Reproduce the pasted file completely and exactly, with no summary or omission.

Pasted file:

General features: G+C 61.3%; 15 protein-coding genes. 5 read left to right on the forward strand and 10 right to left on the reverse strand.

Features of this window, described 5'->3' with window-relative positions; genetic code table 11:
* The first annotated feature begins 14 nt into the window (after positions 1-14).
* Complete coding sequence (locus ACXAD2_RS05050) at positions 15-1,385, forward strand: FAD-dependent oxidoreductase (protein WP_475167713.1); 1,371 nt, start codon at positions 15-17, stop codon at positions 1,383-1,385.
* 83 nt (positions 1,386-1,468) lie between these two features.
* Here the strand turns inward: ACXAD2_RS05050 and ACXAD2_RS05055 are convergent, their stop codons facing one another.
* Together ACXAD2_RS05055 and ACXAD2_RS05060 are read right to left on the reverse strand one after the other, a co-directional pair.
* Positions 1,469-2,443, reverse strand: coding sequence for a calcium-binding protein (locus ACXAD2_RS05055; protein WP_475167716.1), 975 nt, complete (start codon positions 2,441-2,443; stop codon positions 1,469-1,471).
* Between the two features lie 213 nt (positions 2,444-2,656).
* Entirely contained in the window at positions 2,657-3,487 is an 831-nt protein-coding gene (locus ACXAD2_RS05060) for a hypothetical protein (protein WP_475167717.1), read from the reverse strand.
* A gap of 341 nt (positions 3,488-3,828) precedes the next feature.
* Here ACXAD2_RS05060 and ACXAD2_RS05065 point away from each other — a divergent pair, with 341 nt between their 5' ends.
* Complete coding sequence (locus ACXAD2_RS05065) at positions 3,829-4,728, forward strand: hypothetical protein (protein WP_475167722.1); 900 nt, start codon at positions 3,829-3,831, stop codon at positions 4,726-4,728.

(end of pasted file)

General features: G+C 61.3%; 15 protein-coding genes. 5 read left to right on the forward strand and 10 right to left on the reverse strand.

Features of this window, described 5'->3' with window-relative positions; genetic code table 11:
* The first annotated feature begins 14 nt into the window (after positions 1-14).
* Complete coding sequence (locus ACXAD2_RS05050) at positions 15-1,385, forward strand: FAD-dependent oxidoreductase (protein WP_475167713.1); 1,371 nt, start codon at positions 15-17, stop codon at positions 1,383-1,385.
* 83 nt (positions 1,386-1,468) lie between these two features.
* Here the strand turns inward: ACXAD2_RS05050 and ACXAD2_RS05055 are convergent, their stop codons facing one another.
* Together ACXAD2_RS05055 and ACXAD2_RS05060 are read right to left on the reverse strand one after the other, a co-directional pair.
* Positions 1,469-2,443, reverse strand: coding sequence for a calcium-binding protein (locus ACXAD2_RS05055; protein WP_475167716.1), 975 nt, complete (start codon positions 2,441-2,443; stop codon positions 1,469-1,471).
* Between the two features lie 213 nt (positions 2,444-2,656).
* Entirely contained in the window at positions 2,657-3,487 is an 831-nt protein-coding gene (locus ACXAD2_RS05060) for a hypothetical protein (protein WP_475167717.1), read from the reverse strand.
* A gap of 341 nt (positions 3,488-3,828) precedes the next feature.
* Here ACXAD2_RS05060 and ACXAD2_RS05065 point away from each other — a divergent pair, with 341 nt between their 5' ends.
* Complete coding sequence (locus ACXAD2_RS05065) at positions 3,829-4,728, forward strand: hypothetical protein (protein WP_475167722.1); 900 nt, start codon at positions 3,829-3,831, stop codon at positions 4,726-4,728.